If they were minded to do so, top of the list might be Japan's champion sire Deep Impact, who is held in high esteem in Australia with offspring Real Impact and Tosen Stardom having shone in the country and indeed Winx's dam Vegas Showgirl having been covered by him last year. He will have to recover from a neck injury that has ruled him out of the rest of the northern hemisphere breeding season though.
Mind you, Deep Impact is not the Japanese stallion ranks' only attraction; Lord Kanaloa is showing every sign of becoming an exceptional progenitor, most obviously through his brilliant daughter Almond Eye. Incidentally, a Lord Kanaloa-Winx foal would have inbreeding to an unlikely name in 1969 Derby winner Blakeney.
Then of course in Newmarket there is Frankel, whose handful of runners in Australia has yielded Group 2 winner Miss Fabulass, the Group 1-placed Eminent and Frankely Awesome and stakes performers Farooq, Finche and Merovee.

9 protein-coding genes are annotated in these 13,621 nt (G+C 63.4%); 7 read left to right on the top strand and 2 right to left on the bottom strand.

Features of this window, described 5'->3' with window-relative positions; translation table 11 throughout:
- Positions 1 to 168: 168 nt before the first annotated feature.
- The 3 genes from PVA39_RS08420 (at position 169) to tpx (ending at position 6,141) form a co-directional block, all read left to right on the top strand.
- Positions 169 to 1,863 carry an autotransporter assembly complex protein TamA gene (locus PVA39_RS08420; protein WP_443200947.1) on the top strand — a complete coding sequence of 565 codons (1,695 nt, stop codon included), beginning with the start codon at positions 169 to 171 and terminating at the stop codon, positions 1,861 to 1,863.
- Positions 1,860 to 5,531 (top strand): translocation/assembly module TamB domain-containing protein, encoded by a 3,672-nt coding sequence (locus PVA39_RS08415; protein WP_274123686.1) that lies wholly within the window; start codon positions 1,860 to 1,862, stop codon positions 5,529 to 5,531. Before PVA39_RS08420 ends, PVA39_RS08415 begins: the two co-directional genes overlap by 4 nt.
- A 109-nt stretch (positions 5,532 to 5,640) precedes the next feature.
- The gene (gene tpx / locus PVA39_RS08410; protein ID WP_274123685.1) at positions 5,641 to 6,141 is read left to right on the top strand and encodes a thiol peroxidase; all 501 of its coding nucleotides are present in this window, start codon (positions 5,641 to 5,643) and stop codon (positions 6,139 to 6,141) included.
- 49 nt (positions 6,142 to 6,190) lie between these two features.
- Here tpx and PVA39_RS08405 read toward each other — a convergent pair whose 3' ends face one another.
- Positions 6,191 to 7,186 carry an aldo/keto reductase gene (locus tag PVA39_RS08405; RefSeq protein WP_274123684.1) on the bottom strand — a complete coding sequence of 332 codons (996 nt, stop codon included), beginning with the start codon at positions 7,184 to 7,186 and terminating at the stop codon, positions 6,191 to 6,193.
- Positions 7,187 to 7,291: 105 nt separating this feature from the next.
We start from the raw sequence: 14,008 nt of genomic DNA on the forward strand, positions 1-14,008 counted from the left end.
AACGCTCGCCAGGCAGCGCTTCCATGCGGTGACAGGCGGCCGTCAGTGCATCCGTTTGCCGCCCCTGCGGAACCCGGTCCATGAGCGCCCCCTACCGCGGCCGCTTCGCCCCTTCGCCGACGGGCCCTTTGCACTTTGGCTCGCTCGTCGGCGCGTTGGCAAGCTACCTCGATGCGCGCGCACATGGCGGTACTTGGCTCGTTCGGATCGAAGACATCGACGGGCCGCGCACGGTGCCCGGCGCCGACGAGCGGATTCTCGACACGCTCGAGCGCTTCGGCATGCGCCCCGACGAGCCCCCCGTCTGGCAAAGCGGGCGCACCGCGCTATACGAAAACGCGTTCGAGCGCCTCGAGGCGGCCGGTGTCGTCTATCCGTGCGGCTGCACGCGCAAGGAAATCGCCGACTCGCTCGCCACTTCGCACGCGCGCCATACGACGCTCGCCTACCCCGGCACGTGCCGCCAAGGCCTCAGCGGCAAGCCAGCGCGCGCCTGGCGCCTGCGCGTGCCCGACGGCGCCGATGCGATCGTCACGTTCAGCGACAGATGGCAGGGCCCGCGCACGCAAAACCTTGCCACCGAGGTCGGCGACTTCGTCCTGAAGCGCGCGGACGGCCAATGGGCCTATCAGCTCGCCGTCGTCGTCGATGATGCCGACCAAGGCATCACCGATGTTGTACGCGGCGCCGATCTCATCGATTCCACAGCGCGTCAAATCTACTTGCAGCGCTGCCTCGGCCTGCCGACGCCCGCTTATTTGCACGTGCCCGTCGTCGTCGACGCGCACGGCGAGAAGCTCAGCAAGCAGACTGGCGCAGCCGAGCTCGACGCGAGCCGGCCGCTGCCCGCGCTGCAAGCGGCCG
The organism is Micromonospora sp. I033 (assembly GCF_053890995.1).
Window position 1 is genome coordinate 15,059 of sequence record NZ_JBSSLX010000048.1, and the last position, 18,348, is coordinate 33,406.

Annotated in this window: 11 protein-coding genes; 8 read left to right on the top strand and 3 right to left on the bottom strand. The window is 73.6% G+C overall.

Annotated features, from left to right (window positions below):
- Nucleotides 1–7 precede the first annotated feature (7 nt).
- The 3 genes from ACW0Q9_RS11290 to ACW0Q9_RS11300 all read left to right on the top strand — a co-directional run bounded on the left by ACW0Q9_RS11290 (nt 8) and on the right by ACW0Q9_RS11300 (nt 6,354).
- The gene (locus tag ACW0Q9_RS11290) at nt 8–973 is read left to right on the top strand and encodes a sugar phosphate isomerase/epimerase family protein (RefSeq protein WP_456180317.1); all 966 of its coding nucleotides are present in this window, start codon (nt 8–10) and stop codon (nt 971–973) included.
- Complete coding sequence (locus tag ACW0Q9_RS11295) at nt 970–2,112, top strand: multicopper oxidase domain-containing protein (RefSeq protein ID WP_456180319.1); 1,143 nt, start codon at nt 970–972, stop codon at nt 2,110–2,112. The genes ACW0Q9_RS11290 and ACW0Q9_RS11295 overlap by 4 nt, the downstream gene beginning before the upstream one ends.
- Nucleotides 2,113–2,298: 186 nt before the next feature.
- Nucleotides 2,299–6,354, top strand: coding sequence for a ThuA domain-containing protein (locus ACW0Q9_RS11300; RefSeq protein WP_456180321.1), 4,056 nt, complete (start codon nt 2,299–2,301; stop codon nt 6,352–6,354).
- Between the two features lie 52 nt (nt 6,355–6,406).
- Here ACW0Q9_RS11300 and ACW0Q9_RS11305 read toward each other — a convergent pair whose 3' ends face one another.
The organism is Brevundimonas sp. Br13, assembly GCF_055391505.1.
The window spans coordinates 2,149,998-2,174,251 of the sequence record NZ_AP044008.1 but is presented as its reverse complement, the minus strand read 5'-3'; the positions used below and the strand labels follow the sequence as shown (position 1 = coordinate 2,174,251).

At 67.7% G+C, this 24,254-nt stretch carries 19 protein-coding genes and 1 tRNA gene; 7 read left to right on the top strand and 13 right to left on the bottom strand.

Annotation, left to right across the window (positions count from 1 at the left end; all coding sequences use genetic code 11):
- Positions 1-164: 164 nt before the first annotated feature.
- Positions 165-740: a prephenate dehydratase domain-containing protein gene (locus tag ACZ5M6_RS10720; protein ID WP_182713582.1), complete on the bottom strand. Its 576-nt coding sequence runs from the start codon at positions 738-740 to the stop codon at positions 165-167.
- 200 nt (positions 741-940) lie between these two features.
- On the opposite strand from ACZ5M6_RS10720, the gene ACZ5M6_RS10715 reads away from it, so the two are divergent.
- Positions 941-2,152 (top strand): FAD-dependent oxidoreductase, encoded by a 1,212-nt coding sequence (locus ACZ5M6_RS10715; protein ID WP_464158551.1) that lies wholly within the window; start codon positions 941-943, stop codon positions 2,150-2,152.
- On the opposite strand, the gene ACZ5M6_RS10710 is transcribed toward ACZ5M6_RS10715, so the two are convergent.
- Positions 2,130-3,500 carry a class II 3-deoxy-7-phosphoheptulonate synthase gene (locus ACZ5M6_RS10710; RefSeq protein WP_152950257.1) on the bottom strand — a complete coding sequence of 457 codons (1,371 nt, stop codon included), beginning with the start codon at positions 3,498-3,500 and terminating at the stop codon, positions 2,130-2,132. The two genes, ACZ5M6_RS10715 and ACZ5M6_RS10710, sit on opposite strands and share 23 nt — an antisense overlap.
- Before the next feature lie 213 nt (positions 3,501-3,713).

Frankely Awesome is out of the Street Cry mare Street Secret, and the cross has another exciting representative in Outbox, who is unbeaten in three starts for Simon Crisford.
Jokers in the pack
So obsessed with sprinting and miling and against staying has breeding become that we just assume that the object of Winx's mating is a foal who will excel over no further than middle distances.
But why not harness the mare's ability to stay ten furlongs and send her to a stamina stallion with the aim of producing a horse who could compete from 12 furlongs up to the longer distances of Australia's great cup races?
In that respect, there would be worse calls than Fiorente, the Melbourne Cup winner by Monsun who has acquitted himself well at Sun Stud, his early crops containing an Australian Guineas runner-up in Hawkshot and Victoria Derby second in Stars Of Carrum.
Or, while we're roaming the realms of the highly unlikely, how about Needs Further, the Tasmanian-based son of Encosta De Lago whose daughter Mystic Journey became the first filly from the island state to land a Group 1 when she defeated Hawkshot to take the Australian Guineas last month?
We can only guess which stallion Winx's owners will opt for but one thing is for certain: the resultant foal will be the object of inordinate attention at the sales should they be put on the market and then on the track in the coming years.